2015-06-24 / Opinions

Opposition to buscams misguided

To me – a parent, an educator and a citizen – it’s a no-brainer: Let’s install cameras on school buses to not only save lives but generate income for the county. Upon reading the article, “Buscams: Saving kids or taxpayer cash grab?” [June 3] I am very confused. For those who remember watching “Seinfeld,” “It’s as if I’m living in bizarro world.”

First, who decided to label a criminal (defined as one who commits a crime) – in this case a person who illegally passes a school bus – as a tax-paying citizen? Is the person who robs a store now a tax-paying citizen and not a criminal? Should we dare not commit the person to prison because he or she will no longer buy goods within the county? More specifically, should people who run a stoplight not get ticketed because they pay taxes?

Second, installing bus cameras will cost local taxpayers nothing. A private company pays for the upfront costs, and the profits, which could total $7.65 million, are divided between the company and the county. Then again, if tax-paying citizens will have to pay a fine for their crime, they will not have the $250 to buy food at a local restaurant. Better to have those persons potentially kill children than take money out of a local establishment’s coffers.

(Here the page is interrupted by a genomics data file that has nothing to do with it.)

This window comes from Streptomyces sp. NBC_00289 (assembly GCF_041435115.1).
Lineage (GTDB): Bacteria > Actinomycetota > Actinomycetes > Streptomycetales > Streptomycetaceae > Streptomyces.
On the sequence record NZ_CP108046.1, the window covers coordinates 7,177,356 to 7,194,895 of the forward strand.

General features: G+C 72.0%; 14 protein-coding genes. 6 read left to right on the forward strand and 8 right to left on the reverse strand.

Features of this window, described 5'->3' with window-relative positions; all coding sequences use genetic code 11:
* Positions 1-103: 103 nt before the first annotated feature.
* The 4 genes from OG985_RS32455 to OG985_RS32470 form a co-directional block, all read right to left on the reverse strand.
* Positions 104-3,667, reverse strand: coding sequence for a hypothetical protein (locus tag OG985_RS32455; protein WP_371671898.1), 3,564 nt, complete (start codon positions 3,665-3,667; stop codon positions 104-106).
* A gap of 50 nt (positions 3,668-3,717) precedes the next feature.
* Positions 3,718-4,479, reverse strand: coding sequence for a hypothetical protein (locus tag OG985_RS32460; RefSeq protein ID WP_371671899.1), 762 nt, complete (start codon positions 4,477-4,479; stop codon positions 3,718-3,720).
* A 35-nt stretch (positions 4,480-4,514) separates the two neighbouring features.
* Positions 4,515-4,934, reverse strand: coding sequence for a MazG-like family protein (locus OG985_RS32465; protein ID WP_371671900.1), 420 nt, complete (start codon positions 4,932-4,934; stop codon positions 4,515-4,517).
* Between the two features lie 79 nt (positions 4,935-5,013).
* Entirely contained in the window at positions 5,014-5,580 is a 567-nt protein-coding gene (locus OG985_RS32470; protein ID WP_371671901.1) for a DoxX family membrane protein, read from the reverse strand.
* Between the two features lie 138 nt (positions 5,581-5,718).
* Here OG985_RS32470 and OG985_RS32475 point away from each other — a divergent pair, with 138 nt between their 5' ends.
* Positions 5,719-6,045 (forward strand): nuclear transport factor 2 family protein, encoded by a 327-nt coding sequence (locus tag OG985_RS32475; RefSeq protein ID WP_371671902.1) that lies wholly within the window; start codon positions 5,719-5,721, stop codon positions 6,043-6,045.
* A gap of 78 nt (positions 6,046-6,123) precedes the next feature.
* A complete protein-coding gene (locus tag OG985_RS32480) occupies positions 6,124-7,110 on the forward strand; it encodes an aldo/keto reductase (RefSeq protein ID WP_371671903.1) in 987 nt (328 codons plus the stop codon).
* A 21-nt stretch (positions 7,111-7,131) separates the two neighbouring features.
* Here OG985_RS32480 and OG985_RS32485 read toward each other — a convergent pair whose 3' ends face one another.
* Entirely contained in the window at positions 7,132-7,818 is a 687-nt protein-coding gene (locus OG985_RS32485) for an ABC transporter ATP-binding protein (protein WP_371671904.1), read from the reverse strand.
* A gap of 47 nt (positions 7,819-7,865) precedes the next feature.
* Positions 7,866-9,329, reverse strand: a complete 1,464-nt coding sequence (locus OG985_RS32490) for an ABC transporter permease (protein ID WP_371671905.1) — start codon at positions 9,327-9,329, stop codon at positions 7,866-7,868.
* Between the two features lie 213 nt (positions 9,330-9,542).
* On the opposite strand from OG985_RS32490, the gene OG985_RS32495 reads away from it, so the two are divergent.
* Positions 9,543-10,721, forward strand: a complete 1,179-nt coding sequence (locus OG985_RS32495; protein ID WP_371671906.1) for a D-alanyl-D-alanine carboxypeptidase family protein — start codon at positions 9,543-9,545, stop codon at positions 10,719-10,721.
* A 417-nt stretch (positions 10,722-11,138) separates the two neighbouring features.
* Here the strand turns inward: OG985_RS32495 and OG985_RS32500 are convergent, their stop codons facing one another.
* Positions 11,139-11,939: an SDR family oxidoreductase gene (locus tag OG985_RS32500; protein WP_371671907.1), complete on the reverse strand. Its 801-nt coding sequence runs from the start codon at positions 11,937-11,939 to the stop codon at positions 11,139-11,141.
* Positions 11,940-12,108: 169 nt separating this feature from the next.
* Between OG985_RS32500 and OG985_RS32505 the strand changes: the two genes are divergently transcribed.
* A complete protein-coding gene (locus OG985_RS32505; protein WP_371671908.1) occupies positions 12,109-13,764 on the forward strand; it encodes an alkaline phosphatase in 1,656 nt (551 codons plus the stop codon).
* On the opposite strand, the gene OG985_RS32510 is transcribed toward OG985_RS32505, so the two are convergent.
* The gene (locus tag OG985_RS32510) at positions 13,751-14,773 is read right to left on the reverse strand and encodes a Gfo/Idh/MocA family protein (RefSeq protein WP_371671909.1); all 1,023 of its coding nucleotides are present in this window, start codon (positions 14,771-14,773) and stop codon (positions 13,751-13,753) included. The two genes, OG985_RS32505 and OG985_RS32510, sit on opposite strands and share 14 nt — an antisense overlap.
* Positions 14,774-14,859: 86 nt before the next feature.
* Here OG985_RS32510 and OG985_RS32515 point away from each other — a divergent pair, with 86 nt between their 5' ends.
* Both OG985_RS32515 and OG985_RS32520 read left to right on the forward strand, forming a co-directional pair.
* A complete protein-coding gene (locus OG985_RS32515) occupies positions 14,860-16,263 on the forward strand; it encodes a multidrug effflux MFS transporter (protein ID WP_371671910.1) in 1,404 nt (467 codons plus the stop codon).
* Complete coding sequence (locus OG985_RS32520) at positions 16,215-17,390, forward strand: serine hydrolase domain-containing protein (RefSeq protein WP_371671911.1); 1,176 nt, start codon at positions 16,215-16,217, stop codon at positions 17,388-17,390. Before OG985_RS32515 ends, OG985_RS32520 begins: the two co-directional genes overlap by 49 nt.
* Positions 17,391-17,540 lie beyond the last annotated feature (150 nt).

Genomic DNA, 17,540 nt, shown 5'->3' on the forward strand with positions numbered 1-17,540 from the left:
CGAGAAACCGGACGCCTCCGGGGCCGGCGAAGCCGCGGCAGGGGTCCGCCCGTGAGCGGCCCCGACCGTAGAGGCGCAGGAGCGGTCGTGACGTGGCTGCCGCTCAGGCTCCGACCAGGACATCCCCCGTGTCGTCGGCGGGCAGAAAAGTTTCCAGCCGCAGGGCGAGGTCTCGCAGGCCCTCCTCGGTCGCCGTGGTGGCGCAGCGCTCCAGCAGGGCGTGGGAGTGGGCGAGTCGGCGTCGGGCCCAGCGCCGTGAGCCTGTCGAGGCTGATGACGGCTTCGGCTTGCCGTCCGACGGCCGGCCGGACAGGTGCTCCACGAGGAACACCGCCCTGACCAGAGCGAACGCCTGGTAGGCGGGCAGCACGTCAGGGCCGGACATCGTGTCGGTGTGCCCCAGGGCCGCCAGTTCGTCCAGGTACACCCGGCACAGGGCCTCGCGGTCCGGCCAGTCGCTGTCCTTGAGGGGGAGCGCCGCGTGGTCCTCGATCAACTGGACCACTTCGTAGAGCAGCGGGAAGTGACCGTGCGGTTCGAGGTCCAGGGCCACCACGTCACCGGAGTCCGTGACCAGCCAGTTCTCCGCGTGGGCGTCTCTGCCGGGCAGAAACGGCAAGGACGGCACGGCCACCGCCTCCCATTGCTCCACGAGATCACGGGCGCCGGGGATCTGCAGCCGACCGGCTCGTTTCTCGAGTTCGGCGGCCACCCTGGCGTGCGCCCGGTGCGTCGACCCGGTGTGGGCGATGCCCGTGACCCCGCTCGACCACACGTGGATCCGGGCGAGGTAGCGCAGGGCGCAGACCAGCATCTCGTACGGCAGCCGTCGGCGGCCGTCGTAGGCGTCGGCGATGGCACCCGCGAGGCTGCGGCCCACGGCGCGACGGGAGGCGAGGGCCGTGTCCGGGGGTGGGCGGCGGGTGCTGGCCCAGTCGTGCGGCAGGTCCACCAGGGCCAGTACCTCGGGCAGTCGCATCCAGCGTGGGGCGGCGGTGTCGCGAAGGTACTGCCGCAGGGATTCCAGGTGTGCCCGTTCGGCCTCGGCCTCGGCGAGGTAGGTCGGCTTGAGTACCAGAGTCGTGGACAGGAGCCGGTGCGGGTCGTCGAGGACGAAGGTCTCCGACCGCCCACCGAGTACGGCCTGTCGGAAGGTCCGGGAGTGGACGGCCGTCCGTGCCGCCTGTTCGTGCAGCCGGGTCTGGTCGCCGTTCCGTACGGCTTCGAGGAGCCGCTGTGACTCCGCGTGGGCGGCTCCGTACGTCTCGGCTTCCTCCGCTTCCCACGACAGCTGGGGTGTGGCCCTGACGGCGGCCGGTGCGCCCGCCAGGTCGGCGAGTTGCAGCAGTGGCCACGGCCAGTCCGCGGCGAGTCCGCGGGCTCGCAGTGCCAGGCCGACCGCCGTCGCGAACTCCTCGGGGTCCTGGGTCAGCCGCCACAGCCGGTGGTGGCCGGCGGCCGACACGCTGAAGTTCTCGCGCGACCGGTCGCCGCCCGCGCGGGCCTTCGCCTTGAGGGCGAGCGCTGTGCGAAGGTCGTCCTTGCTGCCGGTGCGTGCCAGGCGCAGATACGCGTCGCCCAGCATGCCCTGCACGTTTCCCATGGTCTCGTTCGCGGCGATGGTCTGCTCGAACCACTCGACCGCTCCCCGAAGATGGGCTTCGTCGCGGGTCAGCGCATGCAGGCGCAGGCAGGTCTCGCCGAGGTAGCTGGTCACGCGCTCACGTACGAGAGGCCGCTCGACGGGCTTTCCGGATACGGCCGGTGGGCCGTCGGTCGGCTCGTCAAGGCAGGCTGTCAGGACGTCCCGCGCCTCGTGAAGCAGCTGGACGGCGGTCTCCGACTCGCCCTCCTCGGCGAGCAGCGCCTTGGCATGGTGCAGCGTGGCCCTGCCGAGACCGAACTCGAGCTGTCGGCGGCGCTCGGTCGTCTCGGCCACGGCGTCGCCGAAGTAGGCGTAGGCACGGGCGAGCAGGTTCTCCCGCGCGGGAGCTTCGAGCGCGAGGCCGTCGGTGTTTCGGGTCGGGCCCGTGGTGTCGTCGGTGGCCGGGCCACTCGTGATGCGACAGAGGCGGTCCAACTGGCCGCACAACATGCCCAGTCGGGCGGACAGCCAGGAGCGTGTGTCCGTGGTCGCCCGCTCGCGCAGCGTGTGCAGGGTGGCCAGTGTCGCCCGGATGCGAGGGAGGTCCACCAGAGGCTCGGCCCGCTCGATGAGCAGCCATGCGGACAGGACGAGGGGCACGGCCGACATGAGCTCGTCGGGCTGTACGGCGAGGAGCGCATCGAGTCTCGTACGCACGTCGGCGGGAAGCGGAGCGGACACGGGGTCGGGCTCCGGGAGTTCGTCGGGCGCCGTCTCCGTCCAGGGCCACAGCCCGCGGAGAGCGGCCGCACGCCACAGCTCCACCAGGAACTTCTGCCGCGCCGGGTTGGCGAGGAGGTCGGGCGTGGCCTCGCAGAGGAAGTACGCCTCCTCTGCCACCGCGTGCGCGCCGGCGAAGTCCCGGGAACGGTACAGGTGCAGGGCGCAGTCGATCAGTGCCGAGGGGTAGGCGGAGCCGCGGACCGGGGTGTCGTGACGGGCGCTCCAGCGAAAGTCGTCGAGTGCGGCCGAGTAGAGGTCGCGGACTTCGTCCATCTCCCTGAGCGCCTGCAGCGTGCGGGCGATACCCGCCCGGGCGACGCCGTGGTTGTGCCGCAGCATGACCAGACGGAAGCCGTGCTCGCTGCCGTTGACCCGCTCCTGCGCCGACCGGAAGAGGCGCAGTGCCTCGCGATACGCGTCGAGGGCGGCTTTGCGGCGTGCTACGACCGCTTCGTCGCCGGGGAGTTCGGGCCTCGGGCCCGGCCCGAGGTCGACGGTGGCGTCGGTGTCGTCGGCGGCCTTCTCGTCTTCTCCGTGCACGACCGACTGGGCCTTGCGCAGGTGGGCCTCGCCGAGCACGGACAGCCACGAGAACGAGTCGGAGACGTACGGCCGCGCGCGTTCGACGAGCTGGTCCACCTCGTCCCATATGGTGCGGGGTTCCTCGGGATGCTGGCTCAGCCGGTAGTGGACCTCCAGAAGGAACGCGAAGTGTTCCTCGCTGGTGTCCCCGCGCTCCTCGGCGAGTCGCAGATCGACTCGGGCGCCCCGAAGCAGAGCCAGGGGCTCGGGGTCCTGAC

Third, regarding Bermuda District Supervisor Dorothy Jaeckle’s observation that a study examining the use of bus cameras showed that 77 percent of the motorists continued to illegally pass stopped buses… Huh? Crime has been reduced by 23 percent. Since when is this a bad thing?

Fourth, Robert Wingfield, the director of public transportation for Chesterfield County Public Schools, commented that home-side loading would cost $3 million dollars more because extra buses would be needed. Let’s see … where could the money come from? Further, School Board Chairwoman Carrie Coyner states that bus cameras (increasing the safety of children) and home-side loading (increasing the safety of children) “are two separate issues.” Are they?

Lastly, in “Candid on cameras: What do parents think of buscams?” [June 3], Kate Maguire, a county parent, when asked her view about installing cameras on buses, commented, “If they’re [bus drivers] yelling at the kids, they’re not driving appropriately.” What? It’s camera on a bus. What does that have anything to do with the bus driver possibly yelling at the kids? She continues, “We’re throwing money at a problem. … I don’t feel that you can throw money at changing people’s character.”

And therein lies the real reason several people within the county do not want cameras on buses: Because by installing cameras on buses, intelligent people will soon realize that government can solve problems, generate income and save lives.

Dave Goobic


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